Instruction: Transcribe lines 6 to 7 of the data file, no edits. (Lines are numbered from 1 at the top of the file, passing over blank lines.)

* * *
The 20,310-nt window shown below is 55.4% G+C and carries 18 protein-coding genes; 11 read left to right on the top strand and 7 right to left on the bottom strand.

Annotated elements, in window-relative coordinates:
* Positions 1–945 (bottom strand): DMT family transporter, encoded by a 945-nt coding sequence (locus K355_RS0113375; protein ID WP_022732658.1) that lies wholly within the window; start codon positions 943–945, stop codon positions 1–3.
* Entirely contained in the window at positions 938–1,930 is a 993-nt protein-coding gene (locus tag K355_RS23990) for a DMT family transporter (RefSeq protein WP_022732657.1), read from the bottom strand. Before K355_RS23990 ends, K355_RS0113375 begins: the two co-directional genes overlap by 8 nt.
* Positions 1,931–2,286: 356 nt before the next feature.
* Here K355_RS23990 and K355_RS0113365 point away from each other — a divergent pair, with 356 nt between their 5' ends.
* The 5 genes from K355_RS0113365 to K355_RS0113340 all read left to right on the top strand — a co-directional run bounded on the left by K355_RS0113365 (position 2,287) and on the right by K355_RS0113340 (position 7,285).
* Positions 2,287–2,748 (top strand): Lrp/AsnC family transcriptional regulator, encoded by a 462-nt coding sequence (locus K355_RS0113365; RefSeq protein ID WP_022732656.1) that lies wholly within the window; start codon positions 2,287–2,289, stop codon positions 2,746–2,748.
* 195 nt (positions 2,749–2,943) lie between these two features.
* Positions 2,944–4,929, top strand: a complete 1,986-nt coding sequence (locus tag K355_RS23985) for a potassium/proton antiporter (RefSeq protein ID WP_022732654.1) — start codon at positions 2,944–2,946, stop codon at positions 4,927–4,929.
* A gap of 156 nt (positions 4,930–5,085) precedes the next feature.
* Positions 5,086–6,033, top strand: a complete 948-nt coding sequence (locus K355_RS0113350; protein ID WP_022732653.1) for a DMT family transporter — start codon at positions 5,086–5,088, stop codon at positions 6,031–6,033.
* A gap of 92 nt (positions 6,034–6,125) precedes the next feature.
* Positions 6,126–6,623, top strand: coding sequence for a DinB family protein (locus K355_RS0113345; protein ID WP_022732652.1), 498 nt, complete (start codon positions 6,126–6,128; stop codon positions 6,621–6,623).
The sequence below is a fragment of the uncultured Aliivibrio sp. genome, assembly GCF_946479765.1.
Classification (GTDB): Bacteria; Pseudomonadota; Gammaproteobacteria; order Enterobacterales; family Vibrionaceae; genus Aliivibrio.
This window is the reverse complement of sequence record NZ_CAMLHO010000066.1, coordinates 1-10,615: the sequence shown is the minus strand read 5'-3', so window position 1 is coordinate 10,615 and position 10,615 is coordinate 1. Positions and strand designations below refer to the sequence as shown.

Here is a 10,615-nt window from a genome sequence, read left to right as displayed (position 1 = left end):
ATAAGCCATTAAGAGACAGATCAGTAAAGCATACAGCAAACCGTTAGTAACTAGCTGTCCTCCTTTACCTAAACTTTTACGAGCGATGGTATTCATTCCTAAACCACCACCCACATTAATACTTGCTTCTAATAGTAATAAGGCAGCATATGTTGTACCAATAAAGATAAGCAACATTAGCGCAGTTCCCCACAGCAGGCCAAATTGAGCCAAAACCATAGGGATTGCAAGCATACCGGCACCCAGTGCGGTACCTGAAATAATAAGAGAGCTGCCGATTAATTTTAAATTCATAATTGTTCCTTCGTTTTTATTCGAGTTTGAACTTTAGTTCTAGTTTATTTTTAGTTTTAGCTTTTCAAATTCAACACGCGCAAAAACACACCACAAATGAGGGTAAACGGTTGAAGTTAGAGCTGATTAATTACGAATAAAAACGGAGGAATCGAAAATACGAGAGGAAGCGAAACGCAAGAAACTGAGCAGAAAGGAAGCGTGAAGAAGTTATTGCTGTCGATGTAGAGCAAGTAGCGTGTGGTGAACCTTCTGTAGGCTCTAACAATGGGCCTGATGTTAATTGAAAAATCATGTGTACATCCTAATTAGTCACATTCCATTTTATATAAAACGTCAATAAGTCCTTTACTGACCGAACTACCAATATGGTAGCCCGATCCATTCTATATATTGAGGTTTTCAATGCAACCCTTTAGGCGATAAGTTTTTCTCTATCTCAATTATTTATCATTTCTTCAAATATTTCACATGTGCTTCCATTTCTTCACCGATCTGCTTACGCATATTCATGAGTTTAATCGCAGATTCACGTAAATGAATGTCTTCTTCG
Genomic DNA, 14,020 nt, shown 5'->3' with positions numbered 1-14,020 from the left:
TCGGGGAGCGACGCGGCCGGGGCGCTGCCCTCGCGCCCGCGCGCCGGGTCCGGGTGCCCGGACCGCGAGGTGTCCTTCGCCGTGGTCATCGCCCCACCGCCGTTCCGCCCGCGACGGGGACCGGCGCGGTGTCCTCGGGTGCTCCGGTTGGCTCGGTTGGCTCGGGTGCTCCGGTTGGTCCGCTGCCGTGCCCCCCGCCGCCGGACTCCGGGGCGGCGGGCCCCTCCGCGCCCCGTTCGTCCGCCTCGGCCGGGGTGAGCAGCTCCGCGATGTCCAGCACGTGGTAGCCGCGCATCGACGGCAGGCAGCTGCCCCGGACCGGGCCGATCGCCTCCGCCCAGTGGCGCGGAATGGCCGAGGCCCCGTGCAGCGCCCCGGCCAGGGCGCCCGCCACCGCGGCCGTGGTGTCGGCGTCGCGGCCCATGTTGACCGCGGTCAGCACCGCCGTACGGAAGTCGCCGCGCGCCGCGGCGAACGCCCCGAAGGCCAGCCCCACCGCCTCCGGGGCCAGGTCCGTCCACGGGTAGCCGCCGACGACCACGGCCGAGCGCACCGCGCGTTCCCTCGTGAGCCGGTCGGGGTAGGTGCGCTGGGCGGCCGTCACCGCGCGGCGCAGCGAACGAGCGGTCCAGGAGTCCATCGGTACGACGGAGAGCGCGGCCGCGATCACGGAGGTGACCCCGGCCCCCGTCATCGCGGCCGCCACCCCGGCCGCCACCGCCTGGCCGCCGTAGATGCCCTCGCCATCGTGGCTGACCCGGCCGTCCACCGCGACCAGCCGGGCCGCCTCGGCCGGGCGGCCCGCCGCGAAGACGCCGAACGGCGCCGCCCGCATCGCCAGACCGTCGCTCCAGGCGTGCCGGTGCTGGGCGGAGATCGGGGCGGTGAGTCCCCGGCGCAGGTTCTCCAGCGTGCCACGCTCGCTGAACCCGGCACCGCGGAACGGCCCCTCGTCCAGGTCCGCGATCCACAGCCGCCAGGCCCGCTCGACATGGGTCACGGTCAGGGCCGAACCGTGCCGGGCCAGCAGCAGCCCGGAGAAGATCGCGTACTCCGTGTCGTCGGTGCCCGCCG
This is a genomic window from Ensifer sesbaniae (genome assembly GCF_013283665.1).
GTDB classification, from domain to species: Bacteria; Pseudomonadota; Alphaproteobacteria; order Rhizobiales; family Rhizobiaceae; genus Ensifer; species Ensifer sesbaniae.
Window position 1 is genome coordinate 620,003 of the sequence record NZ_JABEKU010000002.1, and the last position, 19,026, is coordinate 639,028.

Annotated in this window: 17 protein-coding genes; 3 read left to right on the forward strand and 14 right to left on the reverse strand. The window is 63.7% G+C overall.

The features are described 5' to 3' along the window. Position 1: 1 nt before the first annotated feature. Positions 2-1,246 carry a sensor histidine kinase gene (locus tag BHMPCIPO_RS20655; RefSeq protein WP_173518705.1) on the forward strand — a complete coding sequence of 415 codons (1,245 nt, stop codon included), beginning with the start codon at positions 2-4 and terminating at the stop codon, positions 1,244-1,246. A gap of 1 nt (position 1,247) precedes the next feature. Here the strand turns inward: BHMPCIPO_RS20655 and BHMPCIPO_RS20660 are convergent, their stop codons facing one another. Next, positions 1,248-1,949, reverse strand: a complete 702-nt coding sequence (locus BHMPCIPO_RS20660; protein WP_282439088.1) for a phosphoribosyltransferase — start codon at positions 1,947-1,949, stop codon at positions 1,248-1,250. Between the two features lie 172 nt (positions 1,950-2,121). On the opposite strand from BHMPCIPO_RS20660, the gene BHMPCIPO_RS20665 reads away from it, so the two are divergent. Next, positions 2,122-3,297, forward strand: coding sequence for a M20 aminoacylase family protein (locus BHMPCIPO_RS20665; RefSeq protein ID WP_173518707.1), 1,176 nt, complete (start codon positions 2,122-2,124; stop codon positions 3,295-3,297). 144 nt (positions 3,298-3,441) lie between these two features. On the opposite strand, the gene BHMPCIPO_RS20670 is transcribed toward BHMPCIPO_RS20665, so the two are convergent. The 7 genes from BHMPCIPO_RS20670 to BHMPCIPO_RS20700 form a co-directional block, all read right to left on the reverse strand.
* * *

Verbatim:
* Here K355_RS23990 and K355_RS0113365 point away from each other — a divergent pair, with 356 nt between their 5' ends.
* The 5 genes from K355_RS0113365 to K355_RS0113340 all read left to right on the top strand — a co-directional run bounded on the left by K355_RS0113365 (position 2,287) and on the right by K355_RS0113340 (position 7,285).